What is a pavé diamond?
First of all, it’s super fun to say: “PAHV-ay.”
The crazy thing is that if someone pronounces it “pavé” like a road, there’s actually some sense to that.
It comes from the French word meaning “pavé.”
You can think of it like the band of the ring is paved with diamonds—like streets paved with gold!
A pavé setting has small diamonds (also called accent diamonds) completely or partially covering the band, lining it all around.
There are many varieties of pavé diamond settings, which we’ll discuss below.
Why Choose a Pavé Diamond Ring?
Basically, the large number of diamonds speaks for itself. Why not have a band that is completely covered in diamonds?
What these pavé diamonds do is to highlight the main stone in the setting.
Not only does the pavé setting make the main stone look bigger, but it makes it shine more.
Another thing to keep in mind, while looking at the main stone, is that a pavé band looks good with a solitaire main stone, three-stones, or halos.
It’s a timeless look with an elegance that is also unique.
Which Diamond Shape Can Be Used in a Pavé Diamond Ring Setting?
One of the great things about pavé diamond settings is that they are very versatile in terms of the shapes of diamonds they work with.
Here they are:
Emerald Cut With Pave Diamond Engagement Rings
This classic cut may be the first ever diamond cut.
It’s a rectangle, and the contrast from the tiny stones is perfect. The pavé setting goes with this shape as well as any other, and you can quote me on that.
Classic Round Cut Halo Setting
This is the style that foregrounds geometry the most. The eye is simply mesmerized by all the circles.
There’s a subtler type of contrast here, and it works.
Marquise Diamond Pavé Engagement Ring
Marquise cuts are like an American football, an oval with points on both ends.
You could have just the main stone in this shape or the pavé stones too. It’s up to you!
Cushion Cut With Pave Diamond Engagement Ring
The reason this has its quirky name is that…well, it’s unclear. It actually should be a pillow cut, because the stone looks quite a bit like a pillow.
Whomever named it cushion cut didn’t want to be too on the nose. Anyway, the square with rounded corners is a unique cut for a pavé diamond setting.
Oval Cut Diamond Engagment Ring with Pavé setting
This one looks old fashioned to some eyes, with a Queen-of-England ambience.
There’s something about an oval that says “home” or “tradition.” Check it out.
Various Styles of Pavé Diamond Settings
Pavé diamonds are not a one-size fits all affair. They have all sorts of varieties, and nothing would give me more pleasure than to grant a few words to each of them…right now.
Micro Pavé setting
Woah, girl, impress your friends and enemies with this wonder of nature.
Or science. Who knows? The micro pavé takes a break from the “big rock” idea and goes to the other extreme completely, giving you a band brilliantly covered in tiny diamonds.
These micros are often as small as 0.01 ct and rings may have upward to 100 of them!
The benefit to going into the Miniature Kingdom this way is an incredible sparkle.
Micro pavé settings give you sparkle right down to the shank of the ring.
French Pavé setting
If something comes with the label “French” it has to be really funky, yeah?
Well, French pavé diamonds deliver, since the pavé diamonds are embedded into little “V” patterns etched into the band.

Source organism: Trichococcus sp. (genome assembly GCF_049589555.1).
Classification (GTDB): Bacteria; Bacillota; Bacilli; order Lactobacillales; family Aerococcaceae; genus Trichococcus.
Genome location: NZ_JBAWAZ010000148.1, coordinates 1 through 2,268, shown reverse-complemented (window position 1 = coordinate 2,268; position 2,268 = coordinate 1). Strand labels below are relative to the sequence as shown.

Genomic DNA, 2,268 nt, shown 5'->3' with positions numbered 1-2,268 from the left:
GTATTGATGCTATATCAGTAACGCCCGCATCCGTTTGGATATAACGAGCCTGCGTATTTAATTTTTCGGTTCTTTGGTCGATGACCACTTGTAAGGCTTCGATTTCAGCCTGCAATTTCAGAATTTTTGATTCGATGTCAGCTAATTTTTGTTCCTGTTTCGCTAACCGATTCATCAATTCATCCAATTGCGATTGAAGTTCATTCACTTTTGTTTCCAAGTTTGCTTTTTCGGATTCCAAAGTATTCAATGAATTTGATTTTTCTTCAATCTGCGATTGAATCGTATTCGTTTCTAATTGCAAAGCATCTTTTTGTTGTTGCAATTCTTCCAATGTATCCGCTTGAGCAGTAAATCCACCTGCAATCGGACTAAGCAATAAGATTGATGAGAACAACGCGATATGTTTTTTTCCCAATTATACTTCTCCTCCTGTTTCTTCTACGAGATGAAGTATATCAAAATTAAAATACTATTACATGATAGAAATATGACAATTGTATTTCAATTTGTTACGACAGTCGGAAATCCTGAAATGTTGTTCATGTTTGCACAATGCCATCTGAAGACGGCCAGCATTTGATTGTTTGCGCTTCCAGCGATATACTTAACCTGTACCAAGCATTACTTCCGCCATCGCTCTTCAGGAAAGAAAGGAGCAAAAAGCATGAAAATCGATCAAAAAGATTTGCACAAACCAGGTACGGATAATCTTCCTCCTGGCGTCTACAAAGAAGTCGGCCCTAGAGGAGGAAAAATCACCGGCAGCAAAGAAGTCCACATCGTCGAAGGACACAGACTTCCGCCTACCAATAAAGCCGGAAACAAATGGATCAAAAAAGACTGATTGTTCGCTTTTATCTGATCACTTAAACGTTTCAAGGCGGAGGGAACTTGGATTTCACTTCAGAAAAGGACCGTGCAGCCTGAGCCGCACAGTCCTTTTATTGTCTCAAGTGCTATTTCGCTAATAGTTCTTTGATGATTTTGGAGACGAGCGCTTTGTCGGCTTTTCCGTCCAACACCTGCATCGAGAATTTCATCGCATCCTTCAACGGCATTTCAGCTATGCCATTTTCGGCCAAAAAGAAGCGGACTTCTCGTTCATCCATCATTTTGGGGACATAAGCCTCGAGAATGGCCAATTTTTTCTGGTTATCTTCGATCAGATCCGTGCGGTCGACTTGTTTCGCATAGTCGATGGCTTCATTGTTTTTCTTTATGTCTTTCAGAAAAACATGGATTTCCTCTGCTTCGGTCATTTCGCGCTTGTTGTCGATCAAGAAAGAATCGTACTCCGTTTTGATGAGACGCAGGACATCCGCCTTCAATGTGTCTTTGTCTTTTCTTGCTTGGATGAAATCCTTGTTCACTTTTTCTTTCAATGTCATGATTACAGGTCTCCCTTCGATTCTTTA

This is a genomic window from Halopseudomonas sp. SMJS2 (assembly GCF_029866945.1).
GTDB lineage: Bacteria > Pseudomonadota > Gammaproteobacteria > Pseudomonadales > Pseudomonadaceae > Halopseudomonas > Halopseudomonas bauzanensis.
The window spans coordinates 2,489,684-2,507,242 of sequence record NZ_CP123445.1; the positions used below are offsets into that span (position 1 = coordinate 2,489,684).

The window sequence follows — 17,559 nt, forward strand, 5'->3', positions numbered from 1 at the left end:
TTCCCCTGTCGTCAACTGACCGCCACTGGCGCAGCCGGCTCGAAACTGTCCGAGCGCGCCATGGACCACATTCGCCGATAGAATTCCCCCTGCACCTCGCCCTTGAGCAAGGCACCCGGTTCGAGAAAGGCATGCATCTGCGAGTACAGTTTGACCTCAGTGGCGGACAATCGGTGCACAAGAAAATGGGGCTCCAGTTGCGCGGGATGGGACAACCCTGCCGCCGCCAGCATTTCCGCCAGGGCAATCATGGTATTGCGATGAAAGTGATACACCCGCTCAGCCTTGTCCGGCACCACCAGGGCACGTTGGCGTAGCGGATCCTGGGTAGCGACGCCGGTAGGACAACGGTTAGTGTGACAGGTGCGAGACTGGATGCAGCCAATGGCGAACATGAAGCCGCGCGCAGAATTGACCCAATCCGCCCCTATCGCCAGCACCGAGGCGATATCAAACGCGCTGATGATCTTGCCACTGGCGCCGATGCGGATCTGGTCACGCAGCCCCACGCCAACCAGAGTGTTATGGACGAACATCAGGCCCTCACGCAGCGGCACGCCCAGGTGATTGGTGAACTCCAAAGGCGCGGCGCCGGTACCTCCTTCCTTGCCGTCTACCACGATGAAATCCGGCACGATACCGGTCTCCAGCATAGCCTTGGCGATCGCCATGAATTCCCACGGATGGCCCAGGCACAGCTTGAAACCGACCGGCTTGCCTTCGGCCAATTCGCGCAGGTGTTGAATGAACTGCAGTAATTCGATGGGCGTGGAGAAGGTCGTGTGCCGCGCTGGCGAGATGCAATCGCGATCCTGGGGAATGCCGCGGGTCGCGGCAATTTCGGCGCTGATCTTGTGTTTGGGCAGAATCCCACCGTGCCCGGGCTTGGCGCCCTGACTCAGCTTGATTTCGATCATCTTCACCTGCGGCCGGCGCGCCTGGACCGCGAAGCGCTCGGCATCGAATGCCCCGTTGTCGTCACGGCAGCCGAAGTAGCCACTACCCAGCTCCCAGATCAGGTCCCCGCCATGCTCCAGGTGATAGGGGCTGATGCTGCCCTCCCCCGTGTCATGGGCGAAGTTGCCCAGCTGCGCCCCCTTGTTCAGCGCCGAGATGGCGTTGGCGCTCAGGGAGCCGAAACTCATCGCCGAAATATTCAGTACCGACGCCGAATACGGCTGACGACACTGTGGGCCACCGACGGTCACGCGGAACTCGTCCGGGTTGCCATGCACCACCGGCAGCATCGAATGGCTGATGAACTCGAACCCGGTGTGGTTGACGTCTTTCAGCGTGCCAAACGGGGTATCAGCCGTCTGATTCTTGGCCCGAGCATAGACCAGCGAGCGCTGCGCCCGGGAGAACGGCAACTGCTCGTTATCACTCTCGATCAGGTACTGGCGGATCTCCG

This cuts down on the ratio of metal to diamond in the ring, creating a more awesome overall sparkle.
U-cut Pavé setting
This setting has little grooves in the band into which the pavé diamonds are set.
From the side, they make a letter U, so U-cut it is. The lovely simplicity of this style has made it popular.
Petite Pavé setting
This name might be a tad misleading—what’s petite is the prongs holding the pavé diamonds in the petite pavé setting.
This makes each of these little gems stand out more. It’s fair to say that this design heightens the shine of the pavé diamonds.
Shared Prong With Pave Diamond Engagement Ring
One thing to know about a pavé setting is, one stone, one prong. That’s disrupted with the shared prong setting, in which two neighboring stones are held down by the same prong.
This causes the stones to seem a bit more uniform. Some people feel that the way the light hits the top of the stones this way makes for an awesome shine.
This is a very distinctive look, with each stone having a four-corners prong format holding it in place.
You can see the top of each prong making up a square over the round stone.
This is actually the most common style.
This style stands apart from any other pavé setting. It has vertical bars coming up between each stone, holding them in place.
While a bit intrusive, it could seem urban and funky, too. These are used for rings with three stones or baguette-style bands.
This is a minimalist style that is somehow rugged and elegant at the same time.
There are no prongs in this setting; rather the stones are held in place by cylinders of metal.
This makes them popular with men, but women love the bezel setting of pavé diamond rings as well.
Pros and Cons of Pavé Diamond Settings
Pro of Pavé Diamond Engagement Ring #1: Emphasis of Center Stone
Whether you’re going with a halo setting or any style of pavé setting for your engagement ring, the center stone is really what’s important.
The center stone is really what people look at. But the great thing about using a pavé setting for the band is that it creates a situation in which the band can only help rather than hurt.